@Anthony the reference thing only works for arrays and objects, not primitive values Commented Jul 19, 2018 at 13:37
  • 7
    @Anthony In your example, you're changing the number that the variable five points to (the variable five used to be a label for the number 5, now it's pointing to a different number: 6). In the example in the question (and this answer), x always points to the same list; if x is const you cannot make it point to a different list. The only difference is that the same list can grow or shrink; this is something only possible for arrays and objects and not for primitives. Commented May 18, 2019 at 0:14

Came through this article while searching on why I was able to update an Object even after defining it as const. So the point here is that it is not the Object directly but the attributes it contains which can be updated.

For example, my Object looks like:

const number = {

The above answers correctly pointed out that it's the Object which is const and not its attribute. Hence, I will be able to update the id or name by doing:

number.name = 'John';

But, I will not be able to update the Object itself like:

number = {

TypeError: Assignment to constant variable.
  • 6
    your example is a practical one and correct descriptions
    – Ebrahim
    Commented Jan 4, 2020 at 12:24

This is consistent behavior with every programming language I can think of.

Consider C - arrays are just glorified pointers. A constant array only means that the value of the pointer will not change - but in fact the data contained at that address is free to.

In javascript, you are allowed to call methods of constant objects (of course - otherwise constant objects would not serve much purpose!) These methods might have the side effect of modifying the object. Since arrays in javascript are objects, this behavior applies to them as well.

All you are assured of is that the constant will always point to the same object. The properties of the object itself are free to change.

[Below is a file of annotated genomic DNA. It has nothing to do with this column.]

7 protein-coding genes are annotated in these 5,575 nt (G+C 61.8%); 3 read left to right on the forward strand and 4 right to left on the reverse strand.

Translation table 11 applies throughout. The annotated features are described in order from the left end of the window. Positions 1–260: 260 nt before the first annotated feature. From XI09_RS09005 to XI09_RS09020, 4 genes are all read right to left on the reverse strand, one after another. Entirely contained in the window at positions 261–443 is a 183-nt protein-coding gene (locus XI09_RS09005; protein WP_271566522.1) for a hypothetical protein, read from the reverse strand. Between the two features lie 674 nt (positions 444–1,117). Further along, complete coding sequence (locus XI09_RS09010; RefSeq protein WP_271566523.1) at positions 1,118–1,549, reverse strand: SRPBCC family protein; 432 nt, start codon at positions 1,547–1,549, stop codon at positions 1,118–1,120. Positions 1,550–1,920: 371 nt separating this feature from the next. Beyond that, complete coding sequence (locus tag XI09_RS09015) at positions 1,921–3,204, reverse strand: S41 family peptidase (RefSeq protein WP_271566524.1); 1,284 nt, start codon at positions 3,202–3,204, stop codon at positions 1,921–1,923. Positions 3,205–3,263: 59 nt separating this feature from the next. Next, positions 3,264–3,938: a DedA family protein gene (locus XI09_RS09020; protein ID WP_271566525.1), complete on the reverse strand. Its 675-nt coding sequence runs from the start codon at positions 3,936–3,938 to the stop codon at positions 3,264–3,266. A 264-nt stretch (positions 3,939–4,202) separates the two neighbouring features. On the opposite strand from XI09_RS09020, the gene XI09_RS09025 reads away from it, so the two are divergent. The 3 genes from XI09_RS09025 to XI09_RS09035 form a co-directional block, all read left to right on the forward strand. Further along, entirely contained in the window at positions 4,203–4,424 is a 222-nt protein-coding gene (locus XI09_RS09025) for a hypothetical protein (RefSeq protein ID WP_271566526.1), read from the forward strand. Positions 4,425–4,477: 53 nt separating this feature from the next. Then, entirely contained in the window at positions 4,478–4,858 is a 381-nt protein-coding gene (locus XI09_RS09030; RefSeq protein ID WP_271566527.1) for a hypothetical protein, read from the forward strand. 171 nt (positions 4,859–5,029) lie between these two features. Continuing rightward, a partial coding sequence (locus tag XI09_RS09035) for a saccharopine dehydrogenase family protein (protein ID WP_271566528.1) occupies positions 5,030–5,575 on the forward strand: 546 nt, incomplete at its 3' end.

• Swift is an example of a language which does not work like this. let someArray = ["one"]; someArray.append("two") fails to compile with error: cannot use mutating member on immutable value: 'someArray' is a 'let' constant and note: change 'let' to 'var' to make it mutable.
    – user137369
    Commented Mar 28, 2022 at 20:45
  • Explaining why I'm downvoting. There's an obvious reason why this is being asked; because it's contrary to what programmers are used to. Constants in C/C++ are typically defined by an immutable macro, in PHP by a specific define() function. When programmers say "constant", they typically mean "something that will not change", nevermind the mathetmatics under the hood. That's why ONLY IN JAVASCRIPT people are consistently confused by this bizarre choice of keyword use; because it's a bad one. The answer here isn't technically incorrect per se, it's just also not very useful.
    – Teekin
    Commented Apr 18, 2022 at 0:37

The keyword const is a little misleading.

It does not define a constant value. It defines a constant reference to a value.

Because of this you can NOT:

  • Reassign a constant value
  • Reassign a constant array
  • Reassign a constant object

But you CAN:

  • Change a constant array
  • Change a constant object
  • 1
    thank you on this. It clarifies how const works in JS that damn cumbersome compared to other langs especially statically typed language. Commented Jan 6, 2022 at 12:31
  • Upvoting for pointing out that the keyword is misleading. It is.
    – Teekin
    Commented Apr 18, 2022 at 0:38

I think this would give you more clarity on the issue : https://codeburst.io/explaining-value-vs-reference-in-javascript-647a975e12a0 .

Basically it boils down to the const always pointing to the same address in memory. You can change the value stored in that address but cannot change the address the const is pointing too.

The definition of const you mentioned will hold true when the const is pointing to an address that holds a primitive value . This is because you cannot assign a value to this const without changing its address (because this is how assigning primitive values work) and changing the address of a const is not allowed.